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Museums' Dirty Little Secret

Displaying looted artifacts is a U.S. disgrace.

August 01, 2004|Roger Atwood

Next week, workers at the National Gallery of Art in Washington will begin packing up 142 ancient artifacts from the exhibition "Courtly Art of the Ancient Maya" and trucking them across the country to San Francisco. There, at the California Palace of the Legion of Honor, the pieces will be unwrapped and put back on display starting in September. No one should miss the show -- you'll see some dazzling examples of Mayan sculpture and painting originally from Mexico, Guatemala and Honduras, but you'll also get a peek at one of American museums' biggest ethical failings: their ownership and display of looted antiquities.

Museums don't like to call attention to it, but many of the ancient artifacts in their collections are what curators delicately call "unprovenanced" -- that is, they don't know where the pieces came from because they were removed from their original "find-spot" unscientifically, at best, or illegally, at worst. It's not a new problem. For generations, looters and grave robbers have dug up treasures in China, Turkey, Peru or other countries with a rich ancient heritage and sold the pieces to middlemen, who sold them to American collectors. Eventually, museums acquired the best of the artworks. In most but not all cases, these acts of plunder occurred years ago, before laws banning the import of pillaged goods into the U.S. went into effect in 1983.

It's difficult for a foreign country to prove that an American museum has illegally looted artifacts in its collection and to get them back. In the 34 years since a groundbreaking international treaty was signed in 1970, aimed at combating the black market in antiquities, it has happened no more than half a dozen times. But regardless of what the law requires, when museums show these pieces to the public they should be honest about their likely origin: looters.

The difference between artifacts excavated through the slow, meticulous process of archeology and those dug up by looters will be particularly clear in the Maya exhibition. There is, for example, a set of carved pieces of flint. Three were excavated by archeologists at the ruins of Copan in Honduras. Archeologists know precisely where the Maya left these exquisite, richly symbolic pieces -- beneath a stone staircase carved with hieroglyphs inside a temple complex -- and what their purpose was; these flints were seen as a kind of lightning rod, propitiation to the god K'awiil. And they can be dated -- to the year 755.

Three other flints in the same case are a mystery. They're marked "provenance unknown." The curators guess that they were made between 600 and 800 AD. Next to the first three flints, with their abundant documentation, these three are a little like lost luggage. Did they come from a temple? A tomb? A dwelling? We will never know.

Pillage of ancient sites destroys the chance to learn more about the ancient world. When places are excavated by trained archeologists, all of humanity can gain knowledge on how people in history lived, what they valued, how they worshiped. Almost everything we know about ancient life has been gained this way. When sites are ransacked by looters looking for only a few valuable artifacts, all the context, and all that knowledge, is lost.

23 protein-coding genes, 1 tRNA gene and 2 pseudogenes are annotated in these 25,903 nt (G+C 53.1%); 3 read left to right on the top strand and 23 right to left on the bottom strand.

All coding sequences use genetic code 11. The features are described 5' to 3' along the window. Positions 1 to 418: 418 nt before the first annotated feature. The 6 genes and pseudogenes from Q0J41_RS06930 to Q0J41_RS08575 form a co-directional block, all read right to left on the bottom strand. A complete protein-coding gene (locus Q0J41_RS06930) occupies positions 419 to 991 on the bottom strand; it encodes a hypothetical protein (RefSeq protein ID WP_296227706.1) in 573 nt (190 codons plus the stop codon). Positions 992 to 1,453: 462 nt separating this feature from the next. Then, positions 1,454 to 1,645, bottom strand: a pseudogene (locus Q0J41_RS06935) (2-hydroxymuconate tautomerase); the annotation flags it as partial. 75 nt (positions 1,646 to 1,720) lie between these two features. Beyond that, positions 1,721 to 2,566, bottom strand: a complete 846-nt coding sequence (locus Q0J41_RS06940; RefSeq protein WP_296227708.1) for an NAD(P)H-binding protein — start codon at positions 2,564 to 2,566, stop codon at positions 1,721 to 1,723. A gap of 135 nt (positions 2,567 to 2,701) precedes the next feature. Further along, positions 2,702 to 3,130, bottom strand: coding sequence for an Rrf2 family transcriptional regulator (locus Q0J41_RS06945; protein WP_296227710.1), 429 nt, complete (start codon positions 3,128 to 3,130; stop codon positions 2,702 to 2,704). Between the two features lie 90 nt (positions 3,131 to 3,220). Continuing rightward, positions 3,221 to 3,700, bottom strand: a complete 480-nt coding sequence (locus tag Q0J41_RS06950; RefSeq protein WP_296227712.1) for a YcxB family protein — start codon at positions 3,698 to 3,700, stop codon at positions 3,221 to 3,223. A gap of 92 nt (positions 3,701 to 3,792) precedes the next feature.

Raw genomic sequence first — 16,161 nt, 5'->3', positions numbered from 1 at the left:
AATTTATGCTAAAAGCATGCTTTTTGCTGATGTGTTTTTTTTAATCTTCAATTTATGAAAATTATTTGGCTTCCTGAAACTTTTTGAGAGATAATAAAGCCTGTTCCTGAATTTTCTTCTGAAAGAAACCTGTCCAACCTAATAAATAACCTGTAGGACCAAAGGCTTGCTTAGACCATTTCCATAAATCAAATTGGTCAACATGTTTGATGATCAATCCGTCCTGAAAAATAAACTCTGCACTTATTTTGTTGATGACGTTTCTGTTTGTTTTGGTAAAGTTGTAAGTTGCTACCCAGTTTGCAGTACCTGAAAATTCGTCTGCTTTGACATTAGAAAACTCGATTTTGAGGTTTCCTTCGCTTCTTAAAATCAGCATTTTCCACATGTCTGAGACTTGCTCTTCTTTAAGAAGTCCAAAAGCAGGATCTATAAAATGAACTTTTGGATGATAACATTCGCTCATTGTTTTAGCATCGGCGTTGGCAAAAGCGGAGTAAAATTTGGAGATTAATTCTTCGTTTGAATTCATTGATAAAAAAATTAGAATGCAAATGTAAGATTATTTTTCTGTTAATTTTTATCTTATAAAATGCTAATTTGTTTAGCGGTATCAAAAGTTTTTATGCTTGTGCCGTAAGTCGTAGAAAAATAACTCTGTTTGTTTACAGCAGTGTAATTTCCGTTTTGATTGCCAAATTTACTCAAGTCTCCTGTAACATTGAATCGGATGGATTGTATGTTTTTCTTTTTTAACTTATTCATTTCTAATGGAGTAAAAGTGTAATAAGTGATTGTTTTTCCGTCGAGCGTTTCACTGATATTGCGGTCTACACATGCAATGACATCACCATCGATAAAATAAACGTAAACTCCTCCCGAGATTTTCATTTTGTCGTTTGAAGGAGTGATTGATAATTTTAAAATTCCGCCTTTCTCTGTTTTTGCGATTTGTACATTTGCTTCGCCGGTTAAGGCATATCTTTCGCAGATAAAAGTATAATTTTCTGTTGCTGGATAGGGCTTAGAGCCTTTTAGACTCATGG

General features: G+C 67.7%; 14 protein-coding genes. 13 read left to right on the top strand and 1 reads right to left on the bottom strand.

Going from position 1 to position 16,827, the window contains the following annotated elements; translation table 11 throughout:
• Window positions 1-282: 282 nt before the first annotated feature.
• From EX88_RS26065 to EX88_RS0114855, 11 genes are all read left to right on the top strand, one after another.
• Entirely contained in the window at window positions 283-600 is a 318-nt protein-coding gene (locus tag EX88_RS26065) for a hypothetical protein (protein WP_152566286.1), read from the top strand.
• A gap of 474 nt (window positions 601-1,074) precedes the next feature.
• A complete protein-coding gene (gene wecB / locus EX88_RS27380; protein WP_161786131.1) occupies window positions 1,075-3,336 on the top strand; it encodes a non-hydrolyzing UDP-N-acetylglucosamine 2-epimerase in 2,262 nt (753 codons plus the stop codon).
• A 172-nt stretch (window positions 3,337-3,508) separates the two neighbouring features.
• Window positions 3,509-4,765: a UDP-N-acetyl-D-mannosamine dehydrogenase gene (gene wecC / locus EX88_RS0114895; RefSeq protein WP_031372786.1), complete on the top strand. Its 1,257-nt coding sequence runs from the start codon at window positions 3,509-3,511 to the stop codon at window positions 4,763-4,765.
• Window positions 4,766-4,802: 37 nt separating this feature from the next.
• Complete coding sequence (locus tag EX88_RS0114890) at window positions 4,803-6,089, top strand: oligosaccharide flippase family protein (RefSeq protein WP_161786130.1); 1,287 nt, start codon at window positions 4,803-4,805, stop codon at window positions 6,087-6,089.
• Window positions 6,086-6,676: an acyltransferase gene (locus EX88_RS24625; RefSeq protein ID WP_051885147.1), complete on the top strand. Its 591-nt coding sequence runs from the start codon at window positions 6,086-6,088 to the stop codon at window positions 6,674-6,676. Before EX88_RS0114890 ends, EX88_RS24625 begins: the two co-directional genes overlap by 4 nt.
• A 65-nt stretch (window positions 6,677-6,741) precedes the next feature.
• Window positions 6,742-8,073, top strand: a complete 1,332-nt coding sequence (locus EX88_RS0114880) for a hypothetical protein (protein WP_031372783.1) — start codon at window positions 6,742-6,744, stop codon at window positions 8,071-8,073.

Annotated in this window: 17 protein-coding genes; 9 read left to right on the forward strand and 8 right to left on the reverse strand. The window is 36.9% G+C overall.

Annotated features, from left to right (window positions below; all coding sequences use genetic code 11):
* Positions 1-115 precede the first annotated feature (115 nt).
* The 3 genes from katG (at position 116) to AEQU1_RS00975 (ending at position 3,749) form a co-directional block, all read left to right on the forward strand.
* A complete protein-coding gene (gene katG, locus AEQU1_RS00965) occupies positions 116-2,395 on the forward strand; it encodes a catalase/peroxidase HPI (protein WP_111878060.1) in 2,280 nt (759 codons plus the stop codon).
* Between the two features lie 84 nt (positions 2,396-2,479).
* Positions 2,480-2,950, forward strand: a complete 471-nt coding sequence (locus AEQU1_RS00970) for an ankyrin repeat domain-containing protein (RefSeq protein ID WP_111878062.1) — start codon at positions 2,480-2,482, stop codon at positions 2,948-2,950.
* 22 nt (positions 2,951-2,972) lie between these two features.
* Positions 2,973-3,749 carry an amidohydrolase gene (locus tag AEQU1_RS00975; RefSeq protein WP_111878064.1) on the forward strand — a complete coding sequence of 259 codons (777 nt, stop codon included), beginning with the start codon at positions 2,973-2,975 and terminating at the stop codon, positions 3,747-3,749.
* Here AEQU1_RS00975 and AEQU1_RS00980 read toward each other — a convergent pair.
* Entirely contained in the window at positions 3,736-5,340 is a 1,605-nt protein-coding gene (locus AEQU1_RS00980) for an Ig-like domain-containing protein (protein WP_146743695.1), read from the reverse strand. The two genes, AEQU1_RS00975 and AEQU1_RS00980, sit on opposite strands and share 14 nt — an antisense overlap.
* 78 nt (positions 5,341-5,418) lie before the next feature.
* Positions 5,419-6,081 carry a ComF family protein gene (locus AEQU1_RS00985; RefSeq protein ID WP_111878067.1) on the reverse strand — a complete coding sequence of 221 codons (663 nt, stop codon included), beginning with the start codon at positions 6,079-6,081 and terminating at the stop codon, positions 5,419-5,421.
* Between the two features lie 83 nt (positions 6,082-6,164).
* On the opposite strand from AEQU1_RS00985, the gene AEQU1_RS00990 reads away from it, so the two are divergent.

Looting has been a particularly pernicious force in the Mayan lands, a fact never mentioned in the Maya exhibit. Except perhaps for the Etruscan culture of central Italy, no other ancient civilization has been hit so hard by the illicit antiquities trade. In the 1960s, museums including the Art Institute of Chicago, the Kimbell Art Museum in Fort Worth and the Cleveland Museum of Art acquired Mayan stone carvings that had been freshly cut from a major temple complex known only to looters. Archeologists could tell the carvings came from the same site because the hieroglyphs on them said so. By the time they tracked down the site, on the Mexico-Guatemala border, it had been dismantled by looters, its treasures chopped up and dispersed among museums, dealers and private collectors all over America and Europe.

By my count, 47 of the 142 pieces on display in the Maya show no record of archeological discovery. That means they could have come from any one of hundreds of sites spread over five countries looted for the antiquities trade. What a shame that the National Gallery and the Fine Arts Museums of San Francisco, which organized the show, included objects that they must also suspect were looted or hacked off standing monuments. They could have made a powerful statement in favor of science by keeping this exhibit focused exclusively on artifacts found by archeologists, as other major shows of ancient art have done recently.

Or at least the organizers might have offered visitors a frank admission of what they're looking at: "The objects in this display case were looted from ancient sites." Instead, we're looking at pillage elevated to the level of art. They're not the same, and they shouldn't be treated the same.

Roger Atwood is author of "Stealing History: Tomb Raiders, Smugglers, and the Looting of the Ancient World," out in November from St. Martin's Press.

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